Facebook owns other properties that I’d find much harder to give up. One in particular — WhatsApp — would be worth a lot more than a thousand dollars to me, since that’s where I stay in touch with my family and friends in Panama. (I’d love to get them all to chat with me on Messages.app, but that isn’t likely to happen since many of them are Android users.)

The stuff I share in WhatsApp is much more sensitive to me than anything I’ve ever shared through Facebook. When I read stories like the one in the NY Times, I worry. I wonder how much sway Facebook (the company) has over the way WhatsApp handles personal data. It would be a real loss to me if I had to leave this environment where I meet my loved ones. That said, the constant stream of news regarding Facebook’s cavalier attitude to privacy is eroding my trust in WhatsApp as well.

Uses for YouTube

YouTube has long been in the “guilty pleasure” category for me: a source of vacuous entertainment. There’s the hit of nostalgia upon discovering old episodes of a show you enjoyed as a child, vicarious consumption through unboxing videos, the mildly voyeuristic thrill of peeking down other people’s rabbit holes. While enjoyable, I’ve always felt somewhat guilty about these uses for YouTube; it’s been a (mostly) pleasant, if not entirely harmless, waste of time.

But something has changed recently: I’ve found myself getting real value from YouTube. Instead of (or rather, in addition to) turning to the platform for mindless distraction, I’m coming to it more for task-specific training. For example, yesterday I learned how to mend a pair of jeans that had a hole in them. I’ve also used YouTube to learn about the characteristics of different types of fountain pen inks, the proper form for a yoga pose I find particularly challenging, how to play one of my favorite songs (Rush’s Subdivisions) on the piano, and critical information that helped me with various work projects.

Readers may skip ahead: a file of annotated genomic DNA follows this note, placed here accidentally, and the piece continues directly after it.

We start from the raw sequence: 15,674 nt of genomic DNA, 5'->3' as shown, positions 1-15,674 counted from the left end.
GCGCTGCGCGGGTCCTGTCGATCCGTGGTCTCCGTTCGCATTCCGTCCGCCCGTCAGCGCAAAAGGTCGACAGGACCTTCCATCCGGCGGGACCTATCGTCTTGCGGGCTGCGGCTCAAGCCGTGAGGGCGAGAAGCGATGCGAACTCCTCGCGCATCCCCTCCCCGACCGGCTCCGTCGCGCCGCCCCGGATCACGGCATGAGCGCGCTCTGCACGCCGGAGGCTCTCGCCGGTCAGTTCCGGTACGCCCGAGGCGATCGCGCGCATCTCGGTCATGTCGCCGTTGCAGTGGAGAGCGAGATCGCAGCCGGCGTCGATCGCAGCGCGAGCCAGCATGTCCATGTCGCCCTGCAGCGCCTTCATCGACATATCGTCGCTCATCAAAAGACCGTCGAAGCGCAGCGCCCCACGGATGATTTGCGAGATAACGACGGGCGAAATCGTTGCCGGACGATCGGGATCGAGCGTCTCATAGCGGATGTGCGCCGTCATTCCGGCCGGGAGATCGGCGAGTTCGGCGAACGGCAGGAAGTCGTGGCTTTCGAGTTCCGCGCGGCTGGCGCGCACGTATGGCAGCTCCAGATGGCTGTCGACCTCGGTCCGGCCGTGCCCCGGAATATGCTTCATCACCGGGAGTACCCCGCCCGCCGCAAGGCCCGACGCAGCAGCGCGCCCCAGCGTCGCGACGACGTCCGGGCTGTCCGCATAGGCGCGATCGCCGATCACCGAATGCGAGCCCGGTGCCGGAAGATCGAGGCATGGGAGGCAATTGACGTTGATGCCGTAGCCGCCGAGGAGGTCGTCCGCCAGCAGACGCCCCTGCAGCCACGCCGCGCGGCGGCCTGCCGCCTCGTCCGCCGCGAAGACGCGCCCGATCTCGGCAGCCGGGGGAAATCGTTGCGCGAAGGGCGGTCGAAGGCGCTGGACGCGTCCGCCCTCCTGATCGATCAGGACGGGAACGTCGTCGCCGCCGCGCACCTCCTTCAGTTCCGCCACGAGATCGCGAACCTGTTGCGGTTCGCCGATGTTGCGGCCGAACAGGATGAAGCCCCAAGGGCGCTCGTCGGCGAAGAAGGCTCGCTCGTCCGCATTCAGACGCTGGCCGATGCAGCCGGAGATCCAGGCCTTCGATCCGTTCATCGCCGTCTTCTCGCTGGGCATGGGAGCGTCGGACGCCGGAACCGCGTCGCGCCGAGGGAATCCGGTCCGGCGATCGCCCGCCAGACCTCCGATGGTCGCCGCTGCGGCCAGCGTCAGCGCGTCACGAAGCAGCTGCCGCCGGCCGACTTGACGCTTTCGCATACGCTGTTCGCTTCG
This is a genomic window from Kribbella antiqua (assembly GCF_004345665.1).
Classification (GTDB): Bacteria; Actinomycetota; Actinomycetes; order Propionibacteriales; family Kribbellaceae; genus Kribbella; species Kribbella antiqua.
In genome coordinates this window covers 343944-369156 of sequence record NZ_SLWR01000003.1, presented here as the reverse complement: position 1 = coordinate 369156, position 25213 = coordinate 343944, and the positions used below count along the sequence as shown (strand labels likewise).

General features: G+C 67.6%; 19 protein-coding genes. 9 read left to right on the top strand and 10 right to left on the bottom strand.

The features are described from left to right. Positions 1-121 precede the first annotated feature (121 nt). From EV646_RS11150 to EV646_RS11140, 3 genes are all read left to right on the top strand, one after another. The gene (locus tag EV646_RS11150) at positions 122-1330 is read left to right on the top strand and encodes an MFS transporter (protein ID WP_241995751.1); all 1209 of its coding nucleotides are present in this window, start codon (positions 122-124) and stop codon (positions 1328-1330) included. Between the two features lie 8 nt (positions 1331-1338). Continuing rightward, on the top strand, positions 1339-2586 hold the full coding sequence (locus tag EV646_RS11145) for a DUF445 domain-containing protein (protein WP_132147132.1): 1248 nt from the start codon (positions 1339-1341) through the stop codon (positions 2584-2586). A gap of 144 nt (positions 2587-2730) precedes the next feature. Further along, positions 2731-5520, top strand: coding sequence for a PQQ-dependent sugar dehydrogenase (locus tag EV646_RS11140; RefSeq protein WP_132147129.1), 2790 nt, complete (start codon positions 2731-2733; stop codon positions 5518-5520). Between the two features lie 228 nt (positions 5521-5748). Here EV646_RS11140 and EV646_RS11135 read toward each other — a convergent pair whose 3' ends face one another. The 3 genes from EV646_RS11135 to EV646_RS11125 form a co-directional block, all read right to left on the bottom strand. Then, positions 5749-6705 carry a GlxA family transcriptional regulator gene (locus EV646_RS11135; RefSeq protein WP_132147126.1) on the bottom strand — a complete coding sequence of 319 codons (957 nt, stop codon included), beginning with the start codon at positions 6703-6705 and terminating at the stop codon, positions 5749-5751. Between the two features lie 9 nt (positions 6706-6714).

Which is to say, I’m increasingly using YouTube not just for entertainment, but also for education. Learning these things in video format has been much more efficient than doing so by other means. I can see what the other person is showing me, rewind, pause, replay to go at my own pace. There are often several options to choose from, with varying levels of skill. (Skill at both the activity I’m trying to learn and capability of the presenter as an instructor.)

Most of these educational videos aren’t slickly produced by professional educators, but by individuals who are sharing their passions. They often make up for their lack of professionalism and structure with charm and passion. In short, they’re educational and entertaining. But it’s a new type of entertainment, very different from the prime time TV programming of old.

YouTube offers an ad-free tier called YouTube Premium. I’ve long resisted paying for it given how many other streaming entertainment channels I’m already paying for. But thinking about how I’m using these things, I’ve decided to give it a go. If I had to choose between two paid streaming services, should I go with the one that only shows me slickly produced movies and TV shows, or should I go with the one where I’ll be learning useful life skills?

(One complaint I have about YouTube Premium right now is that it seems to aspire to become another “just entertainment” medium. Rather than foist second-tier movies on me, I wish it’d be better at helping me discover new things to learn.)